Are Omega-3 Fats Good for Diabetes?

You may have heard that omega-3 fatty acids are good for you. Is this true for people with diabetes? If so, what’s the best way to get them?

A new study[1] from England found that women who consume more omega 3s have a healthier mix of gut bacteria. These bacteria have been found to reduce the risk of obesity and Type 2 diabetes.

A study from Harvard University[2] found that omega 3s raise levels of a hormone called adiponectin, which increases insulin sensitivity. Researchers felt this might help prevent or control Type 2 diabetes.


Omega 3s[3] are a group of PUFAs (polyunsaturated fatty acids). There are three kinds of omega 3s. Those known as eicosapentaenoic acid (EPA) and docosahexaenoic acid (DHA) are mostly found in fish.

A third type, alpha-linolenic acid (ALA), is found in plants. The body can use ALA to produce small amounts of the other types.

All three types help reduce inflammation, prevent heart disease and stroke, and decrease insulin resistance. They seem to prevent depression and help with brain function. EPA seems to be especially important to help brains grown in childhood and to keep them strong in old age.

The other major category of PUFA is omega-6 fatty acids. We need them, too, and in close to equal amounts with omega 3s. Both types help the body make hormones that tend to balance each other out. For example, omega-6-derived hormones may start inflammation the body uses to fight infection. Omega-3-derived hormones stop inflammation when the fight is over.

The problem is the modern food environment. According to an article in Nutrition Journal, “A healthy diet should consist of roughly one to four times[4] more omega-6 fatty acids than omega-3 fatty acids. The typical American diet tends to contain 11 to 30 times more omega-6 than omega-3.”

Grain-fed meat and processed foods are extremely high in omega 6, so people get far too much. We need to eat more omega 3 and cut down omega 6 to regain balance.

Holistic doctor Andrew Weil, MD, believes that, “The imbalance[5] [between omega 6 and omega 3] may explain the rise of such diseases as asthma, coronary heart disease, many forms of cancer, autoimmunity, and neurodegenerative diseases, all of which are believed to stem from inflammation in the body. The imbalance may also contribute to obesity, depression, dyslexia, hyperactivity, and even a tendency toward violence.”

How to get your omega 3s

The richest source of omega 3s is fatty fish, such as sardines, mackerel, herring, and salmon. Cod liver oil, which parents used to give their kids back in the day, is a tremendous source.

You mostly have to get EPA and DHA from seafood, but you can get ALA from plant sources, and your body can convert some of it to EPA. Some food sources[6] of ALA are flaxseeds or oil, chia seeds or oil, soybeans, pumpkin seeds, tofu, walnuts, and walnut oil.

You probably don’t eat much of those, except maybe the soy and walnuts, but a lot of your PUFA intake comes from the cooking oil you use. When you buy fried food at a restaurant, it’s probably been cooked in omega-6 oil. Vegetable oils such as corn, sunflower, safflower, and cottonseed are nearly all omega 6. Often these are packaged in bottles that simply say “vegetable oil.”

Many websites say a better alternative may be canola (rapeseed) oil, which is much higher in omega 3. But some authorities caution against canola, because it is a genetically modified product and has usually been heavily processed. I’m not sure who is right about this. I still use canola oil in my kitchen.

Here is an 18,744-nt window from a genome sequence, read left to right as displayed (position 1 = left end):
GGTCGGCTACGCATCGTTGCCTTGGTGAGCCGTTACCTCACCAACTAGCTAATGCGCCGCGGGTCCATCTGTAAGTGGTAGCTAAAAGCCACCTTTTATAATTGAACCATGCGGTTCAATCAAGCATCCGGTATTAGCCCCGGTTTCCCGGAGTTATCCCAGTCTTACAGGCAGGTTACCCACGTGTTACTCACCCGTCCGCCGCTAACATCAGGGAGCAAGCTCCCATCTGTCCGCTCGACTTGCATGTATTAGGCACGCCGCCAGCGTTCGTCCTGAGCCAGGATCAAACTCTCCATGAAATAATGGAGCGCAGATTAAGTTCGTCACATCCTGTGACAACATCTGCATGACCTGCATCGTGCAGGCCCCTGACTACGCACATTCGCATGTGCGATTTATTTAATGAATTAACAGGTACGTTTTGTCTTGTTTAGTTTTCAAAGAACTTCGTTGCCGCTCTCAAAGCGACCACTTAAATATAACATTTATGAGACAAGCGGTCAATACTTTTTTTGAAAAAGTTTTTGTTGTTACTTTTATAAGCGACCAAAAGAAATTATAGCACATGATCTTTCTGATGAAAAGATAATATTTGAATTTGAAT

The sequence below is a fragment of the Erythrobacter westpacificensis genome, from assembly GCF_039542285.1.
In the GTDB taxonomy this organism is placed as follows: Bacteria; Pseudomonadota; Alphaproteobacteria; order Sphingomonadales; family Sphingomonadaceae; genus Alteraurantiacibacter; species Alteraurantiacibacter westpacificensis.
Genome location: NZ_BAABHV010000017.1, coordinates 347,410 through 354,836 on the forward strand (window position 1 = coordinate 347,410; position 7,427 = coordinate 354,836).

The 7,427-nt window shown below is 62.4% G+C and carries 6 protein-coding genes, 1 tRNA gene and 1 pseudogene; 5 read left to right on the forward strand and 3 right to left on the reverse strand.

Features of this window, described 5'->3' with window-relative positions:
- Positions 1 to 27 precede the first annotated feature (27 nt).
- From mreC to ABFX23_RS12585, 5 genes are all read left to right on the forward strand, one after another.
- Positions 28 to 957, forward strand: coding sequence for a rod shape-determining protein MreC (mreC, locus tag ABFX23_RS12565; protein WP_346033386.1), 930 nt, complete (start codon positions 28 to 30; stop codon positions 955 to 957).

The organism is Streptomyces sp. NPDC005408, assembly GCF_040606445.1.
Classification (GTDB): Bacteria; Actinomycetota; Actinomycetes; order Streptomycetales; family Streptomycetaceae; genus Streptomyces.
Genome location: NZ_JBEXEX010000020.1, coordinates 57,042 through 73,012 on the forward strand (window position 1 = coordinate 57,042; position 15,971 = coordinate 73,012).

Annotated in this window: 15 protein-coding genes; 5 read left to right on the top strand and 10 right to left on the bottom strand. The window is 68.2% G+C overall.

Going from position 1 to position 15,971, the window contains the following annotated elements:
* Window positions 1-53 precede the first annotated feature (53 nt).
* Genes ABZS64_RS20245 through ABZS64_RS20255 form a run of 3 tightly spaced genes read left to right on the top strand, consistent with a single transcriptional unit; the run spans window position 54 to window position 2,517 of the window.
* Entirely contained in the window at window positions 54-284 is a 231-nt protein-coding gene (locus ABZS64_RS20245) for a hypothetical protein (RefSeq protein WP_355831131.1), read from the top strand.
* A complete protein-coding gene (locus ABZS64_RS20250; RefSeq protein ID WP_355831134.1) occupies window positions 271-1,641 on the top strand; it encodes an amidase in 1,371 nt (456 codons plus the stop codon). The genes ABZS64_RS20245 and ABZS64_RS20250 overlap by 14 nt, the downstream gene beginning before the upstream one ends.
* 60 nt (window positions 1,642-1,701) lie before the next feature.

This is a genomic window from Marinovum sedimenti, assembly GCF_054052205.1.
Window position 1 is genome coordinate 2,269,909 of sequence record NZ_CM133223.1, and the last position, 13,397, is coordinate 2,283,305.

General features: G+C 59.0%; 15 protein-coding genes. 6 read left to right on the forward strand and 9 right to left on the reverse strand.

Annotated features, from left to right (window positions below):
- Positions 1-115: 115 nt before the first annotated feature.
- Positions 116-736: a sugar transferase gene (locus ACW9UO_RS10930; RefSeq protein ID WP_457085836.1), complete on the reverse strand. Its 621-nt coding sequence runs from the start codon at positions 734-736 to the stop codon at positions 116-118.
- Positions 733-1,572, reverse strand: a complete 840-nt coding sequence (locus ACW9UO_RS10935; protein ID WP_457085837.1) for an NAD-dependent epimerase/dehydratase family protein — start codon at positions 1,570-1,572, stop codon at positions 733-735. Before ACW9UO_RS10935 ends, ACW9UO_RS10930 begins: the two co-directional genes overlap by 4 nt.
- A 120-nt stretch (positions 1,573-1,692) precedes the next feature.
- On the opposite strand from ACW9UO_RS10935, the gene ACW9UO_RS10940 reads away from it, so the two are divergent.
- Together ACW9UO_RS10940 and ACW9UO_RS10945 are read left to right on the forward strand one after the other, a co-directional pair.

Cooking with olive oil will give more omega 3s, but it’s expensive. I would recommend olive oil in salad dressings, but in frying, the best plan may be to fry less, to use canola oil when you do fry, and to sauté or parboil[7] more.

If you’re going to eat meat, you don’t want it to be from grain-fed animals. Grass-fed beef is 4–7 times higher in omega 3 than commercial, grain-fed beef. Butter from grass-fed cows is also higher in omega 3 and lower in omega 6 than butter from grain-fed cows.

You can buy dairy products or eggs enriched with omega 3s, or just skip the food and buy omega-3 capsules.

Another vegetarian source is algae or seaweed. That’s where the fish get it. You can buy seaweed wafers to eat, which I very much like. There is also algae oil, which is made into vegetarian omega-3 capsules.

The main thing is to limit intake of processed foods and fast foods, because those are almost always full of omega-6 oils.

Want to learn more about omega-3 fatty acids and health? Read “Essential Fatty Acids in Health and Disease”[8] and “Essential Fatty Acids: What You Need to Know: Part 1,”[9] “Part 2,”[10] “Part 3,”[11] and “Part 4.”[12]

  1. new study:
  2. study from Harvard University:
  3. Omega 3s:
  4. one to four times:
  5. The imbalance:
  6. food sources:
  7. to sauté or parboil:
  8. “Essential Fatty Acids in Health and Disease”:
  9. “Essential Fatty Acids: What You Need to Know: Part 1,”:
  10. “Part 2,”:
  11. “Part 3,”:
  12. “Part 4.”:

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David Spero: David Spero has been a nurse for 40 years and has lived with multiple sclerosis for 30 years. He is the author of four books: The Art of Getting Well: Maximizing Health When You Have a Chronic Illness (Hunter House 2002), Diabetes: Sugar-coated Crisis — Who Gets It, Who Profits, and How to Stop It (New Society 2006, Diabetes Heroes (Jim Healthy 2014), and The Inn by the Healing Path: Stories on the road to wellness (Smashwords 2015.) He writes for Diabetes Self-Management and Pain-Free Living (formerly Arthritis Self-Management) magazines. His website is His blog is

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